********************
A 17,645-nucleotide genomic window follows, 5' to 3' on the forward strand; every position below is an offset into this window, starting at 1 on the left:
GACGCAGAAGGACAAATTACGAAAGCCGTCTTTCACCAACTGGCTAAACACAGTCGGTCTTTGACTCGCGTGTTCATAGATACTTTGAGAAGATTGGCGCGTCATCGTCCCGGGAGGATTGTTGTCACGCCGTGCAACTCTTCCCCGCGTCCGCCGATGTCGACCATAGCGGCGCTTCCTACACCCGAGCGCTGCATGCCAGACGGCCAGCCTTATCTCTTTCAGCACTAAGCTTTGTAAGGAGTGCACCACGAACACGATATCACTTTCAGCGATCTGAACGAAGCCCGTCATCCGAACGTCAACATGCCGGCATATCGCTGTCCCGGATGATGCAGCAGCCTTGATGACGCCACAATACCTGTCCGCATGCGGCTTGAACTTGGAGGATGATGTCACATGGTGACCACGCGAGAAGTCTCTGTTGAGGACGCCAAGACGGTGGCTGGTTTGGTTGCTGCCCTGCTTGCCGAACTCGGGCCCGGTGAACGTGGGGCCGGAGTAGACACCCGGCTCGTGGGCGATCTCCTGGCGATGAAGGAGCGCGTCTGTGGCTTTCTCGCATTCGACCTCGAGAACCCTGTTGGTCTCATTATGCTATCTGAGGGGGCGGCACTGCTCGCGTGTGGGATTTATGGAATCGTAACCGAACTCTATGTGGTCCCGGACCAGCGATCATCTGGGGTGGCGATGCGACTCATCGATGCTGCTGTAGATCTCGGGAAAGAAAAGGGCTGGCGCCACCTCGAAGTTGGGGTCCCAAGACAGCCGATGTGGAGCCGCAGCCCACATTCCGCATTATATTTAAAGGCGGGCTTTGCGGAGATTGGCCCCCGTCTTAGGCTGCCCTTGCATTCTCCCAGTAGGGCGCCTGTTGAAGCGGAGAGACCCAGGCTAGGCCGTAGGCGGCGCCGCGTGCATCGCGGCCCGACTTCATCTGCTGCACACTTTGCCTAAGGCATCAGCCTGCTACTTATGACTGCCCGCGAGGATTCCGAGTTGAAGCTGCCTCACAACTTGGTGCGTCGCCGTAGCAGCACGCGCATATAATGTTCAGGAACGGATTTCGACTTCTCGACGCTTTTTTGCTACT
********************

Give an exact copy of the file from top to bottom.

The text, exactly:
A 17,645-nucleotide genomic window follows, 5' to 3' on the forward strand; every position below is an offset into this window, starting at 1 on the left:
GACGCAGAAGGACAAATTACGAAAGCCGTCTTTCACCAACTGGCTAAACACAGTCGGTCTTTGACTCGCGTGTTCATAGATACTTTGAGAAGATTGGCGCGTCATCGTCCCGGGAGGATTGTTGTCACGCCGTGCAACTCTTCCCCGCGTCCGCCGATGTCGACCATAGCGGCGCTTCCTACACCCGAGCGCTGCATGCCAGACGGCCAGCCTTATCTCTTTCAGCACTAAGCTTTGTAAGGAGTGCACCACGAACACGATATCACTTTCAGCGATCTGAACGAAGCCCGTCATCCGAACGTCAACATGCCGGCATATCGCTGTCCCGGATGATGCAGCAGCCTTGATGACGCCACAATACCTGTCCGCATGCGGCTTGAACTTGGAGGATGATGTCACATGGTGACCACGCGAGAAGTCTCTGTTGAGGACGCCAAGACGGTGGCTGGTTTGGTTGCTGCCCTGCTTGCCGAACTCGGGCCCGGTGAACGTGGGGCCGGAGTAGACACCCGGCTCGTGGGCGATCTCCTGGCGATGAAGGAGCGCGTCTGTGGCTTTCTCGCATTCGACCTCGAGAACCCTGTTGGTCTCATTATGCTATCTGAGGGGGCGGCACTGCTCGCGTGTGGGATTTATGGAATCGTAACCGAACTCTATGTGGTCCCGGACCAGCGATCATCTGGGGTGGCGATGCGACTCATCGATGCTGCTGTAGATCTCGGGAAAGAAAAGGGCTGGCGCCACCTCGAAGTTGGGGTCCCAAGACAGCCGATGTGGAGCCGCAGCCCACATTCCGCATTATATTTAAAGGCGGGCTTTGCGGAGATTGGCCCCCGTCTTAGGCTGCCCTTGCATTCTCCCAGTAGGGCGCCTGTTGAAGCGGAGAGACCCAGGCTAGGCCGTAGGCGGCGCCGCGTGCATCGCGGCCCGACTTCATCTGCTGCACACTTTGCCTAAGGCATCAGCCTGCTACTTATGACTGCCCGCGAGGATTCCGAGTTGAAGCTGCCTCACAACTTGGTGCGTCGCCGTAGCAGCACGCGCATATAATGTTCAGGAACGGATTTCGACTTCTCGACGCTTTTTTGCTACT